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In the 2016 election, campaign messages matter

The Trump campaign is so weak that better messaging could make a big difference.

Brian Blanco/Getty Images

During most presidential campaigns, political scientists like me are constantly telling anyone who will listen that the subtleties of political messaging don't matter much. Sure, speeches, advertising, and interviews with reporters can sometimes make the difference in local, House, or even Senate and gubernatorial races. But that is because in those elections, the campaigns are often greatly mismatched in resources and political skill.

There is a lot of evidence that campaign communication has diminishing marginal returns, which makes presidential campaigns different. Going from no advertising to some advertising, an incompetent campaign message to a reasonably plausible one, or no get-out-the-vote operation to a decently organized one makes a really big difference in a candidate's fortunes. But the better a campaign already is, the smaller the effect of making it better.

Relative to campaigns for lower offices, presidential campaigns are always fairly well funded and competently run on both sides. Sure, some presidential campaigns are better run and have more resources than others. Yet even the worst modern campaign is better run, gets more publicity, and energizes its supporters much more than weak campaigns at lower levels.

The diminishing marginal returns to these tactics means the difference between the major parties' presidential campaigns has only a small effect on the outcome. Even relatively weak general election presidential campaigns get most of the benefits that they can from campaign tactics, leading the two campaigns' effects to mostly cancel each other out. What influences the outcome more are the things outside of the campaigns' immediate control, such as economic performance, the existence of an unpopular war, or the current president's approval rating.

Yet as you may have noticed, things are different this year. The Trump campaign is so weak that it appears to be affecting the race. Political science models predicting the 2016 election based on various fundamentals (i.e., variables that ignore the two candidates and their campaigns) mostly predict a very close election or a Republican victory. Trump is vastly underperforming these fundamentals. He is currently somewhere between 5 and 10 points behind in polling averages.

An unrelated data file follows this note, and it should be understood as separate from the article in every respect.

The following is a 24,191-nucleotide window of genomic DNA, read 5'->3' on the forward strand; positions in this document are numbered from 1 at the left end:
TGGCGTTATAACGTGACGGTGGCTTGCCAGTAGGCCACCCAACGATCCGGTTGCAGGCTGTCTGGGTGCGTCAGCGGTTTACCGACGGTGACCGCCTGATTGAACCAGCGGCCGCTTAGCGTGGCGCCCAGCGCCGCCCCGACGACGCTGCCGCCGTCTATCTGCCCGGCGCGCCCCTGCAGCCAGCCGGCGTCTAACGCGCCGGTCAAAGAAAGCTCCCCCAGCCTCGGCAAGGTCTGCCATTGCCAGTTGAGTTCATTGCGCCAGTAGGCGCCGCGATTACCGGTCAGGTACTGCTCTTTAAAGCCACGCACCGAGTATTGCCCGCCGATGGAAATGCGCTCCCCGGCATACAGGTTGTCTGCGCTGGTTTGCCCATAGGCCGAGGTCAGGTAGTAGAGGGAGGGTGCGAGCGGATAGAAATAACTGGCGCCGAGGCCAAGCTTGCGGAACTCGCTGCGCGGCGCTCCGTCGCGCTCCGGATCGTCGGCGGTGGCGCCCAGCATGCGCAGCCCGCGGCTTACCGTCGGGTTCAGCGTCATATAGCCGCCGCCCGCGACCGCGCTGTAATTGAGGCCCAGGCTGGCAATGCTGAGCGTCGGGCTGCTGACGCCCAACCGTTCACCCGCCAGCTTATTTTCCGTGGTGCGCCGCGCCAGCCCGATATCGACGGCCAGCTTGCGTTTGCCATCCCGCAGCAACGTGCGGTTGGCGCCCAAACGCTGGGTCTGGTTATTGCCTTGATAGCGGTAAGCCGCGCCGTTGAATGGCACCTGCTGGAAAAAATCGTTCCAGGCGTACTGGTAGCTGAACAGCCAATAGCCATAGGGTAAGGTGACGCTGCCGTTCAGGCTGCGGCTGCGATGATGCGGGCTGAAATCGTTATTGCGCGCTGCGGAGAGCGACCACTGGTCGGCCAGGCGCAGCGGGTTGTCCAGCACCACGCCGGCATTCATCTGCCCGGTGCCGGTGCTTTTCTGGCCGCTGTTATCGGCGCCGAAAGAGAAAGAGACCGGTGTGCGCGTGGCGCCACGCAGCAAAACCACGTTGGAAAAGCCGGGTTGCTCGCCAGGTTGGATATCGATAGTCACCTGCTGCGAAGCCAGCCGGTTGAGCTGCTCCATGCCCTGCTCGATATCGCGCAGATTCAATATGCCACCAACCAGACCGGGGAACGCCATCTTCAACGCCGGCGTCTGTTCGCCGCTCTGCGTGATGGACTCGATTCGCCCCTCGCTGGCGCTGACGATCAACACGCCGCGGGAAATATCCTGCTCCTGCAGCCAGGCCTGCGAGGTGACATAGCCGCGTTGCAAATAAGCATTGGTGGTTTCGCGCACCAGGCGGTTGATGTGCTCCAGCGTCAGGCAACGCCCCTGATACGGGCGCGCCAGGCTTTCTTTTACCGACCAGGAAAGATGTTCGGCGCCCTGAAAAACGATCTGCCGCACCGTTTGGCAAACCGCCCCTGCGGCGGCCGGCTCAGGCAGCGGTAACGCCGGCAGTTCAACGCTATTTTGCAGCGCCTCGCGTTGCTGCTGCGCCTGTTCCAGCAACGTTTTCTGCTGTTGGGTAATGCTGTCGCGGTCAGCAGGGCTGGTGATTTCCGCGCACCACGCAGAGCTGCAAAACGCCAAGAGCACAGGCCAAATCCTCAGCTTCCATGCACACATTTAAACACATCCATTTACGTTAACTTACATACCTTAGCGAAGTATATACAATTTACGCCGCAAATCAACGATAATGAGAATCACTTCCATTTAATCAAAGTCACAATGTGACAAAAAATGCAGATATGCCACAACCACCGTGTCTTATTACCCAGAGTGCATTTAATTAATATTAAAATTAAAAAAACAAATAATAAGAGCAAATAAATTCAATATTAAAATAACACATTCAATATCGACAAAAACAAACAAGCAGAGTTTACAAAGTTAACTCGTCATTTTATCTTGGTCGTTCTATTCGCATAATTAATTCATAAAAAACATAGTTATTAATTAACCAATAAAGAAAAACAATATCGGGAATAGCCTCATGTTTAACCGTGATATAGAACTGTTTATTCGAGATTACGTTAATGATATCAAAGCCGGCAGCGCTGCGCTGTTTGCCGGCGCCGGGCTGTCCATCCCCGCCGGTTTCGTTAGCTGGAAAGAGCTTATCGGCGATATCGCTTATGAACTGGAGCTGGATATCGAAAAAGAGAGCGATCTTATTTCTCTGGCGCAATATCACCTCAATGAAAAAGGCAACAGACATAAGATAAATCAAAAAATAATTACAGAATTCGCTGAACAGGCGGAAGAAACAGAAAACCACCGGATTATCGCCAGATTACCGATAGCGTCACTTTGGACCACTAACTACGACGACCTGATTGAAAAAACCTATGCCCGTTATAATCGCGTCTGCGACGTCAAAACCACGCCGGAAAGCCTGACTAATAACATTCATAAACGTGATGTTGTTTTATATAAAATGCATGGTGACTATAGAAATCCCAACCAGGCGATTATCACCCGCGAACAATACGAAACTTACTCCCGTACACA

The reason is that his campaign is weaker than any in the modern media era. There is arguably a bigger mismatch relative to the opposing campaign than in any presidential election in American history. The many errors of messaging by Trump and his campaign staff are too numerous to list here.

The bottom line is that he has presented himself in ways that have little appeal beyond the Republican base, some of whom will vote for him because they like his message and others out of partisan loyalty. But many other Americans who would be willing to vote Republican this year are repelled by Trump.

The strange thing is that this means the details of Trump's campaign tactics matter a lot. Normally, both campaigns are competent enough that they are deep into the diminishing marginal returns for campaign communication. But this year, the Trump campaign has been so weak, I don't think diminishing returns have really kicked in yet. Trump could improve his fortunes a lot if he managed to run a weak but essentially normal presidential campaign.

Usually, political scientists scoff at most of pundits' analyses of campaign ads and speeches. Does this or that message resonate more with the electorate? It all seems more like theater criticism than serious political analysis. Don't pundits know that the only people paying close attention to these subtleties have already made up their minds?

That is usually true, but not this year. There seem to be a decent number of voters who at this point normally would have been convinced to vote Republican for president but are repelled by Trump. Many of these voters could be persuaded if only Trump could get them to perceive him as a conventional Republican.

I am skeptical that Trump and his campaign can pull this off. At various times, they have promised a pivot to a message more suited to the general election. But they revert after often only one day or one speech of acting like a conventional Republican. Trump seems incapable of acting different in public for very long, and with the hiring of Stephen Bannon from Breitbart as the campaign's new chief executive, his conduct is likely to get more extreme and outlandish. But just because Trump may not be willing to pivot doesn't mean it wouldn't work.

So as a political scientist, I have to constantly check my instincts when watching speeches and advertisements this year. My reflex is to say they don't matter much. That is still true for Clinton, who has run a fairly normal campaign, but not for Trump.

When we watch things like Trump's first television advertisement or his latest speech attempting to moderate his style (scripted and using a teleprompter!), the details are significant. There are people listening who want to vote Republican. All it takes is a competent campaign and a candidate who appears normal to bring them home.

The details of the message matter this time. If the Trump campaign could go from incompetent to just worse than average, it would have a shot at winning.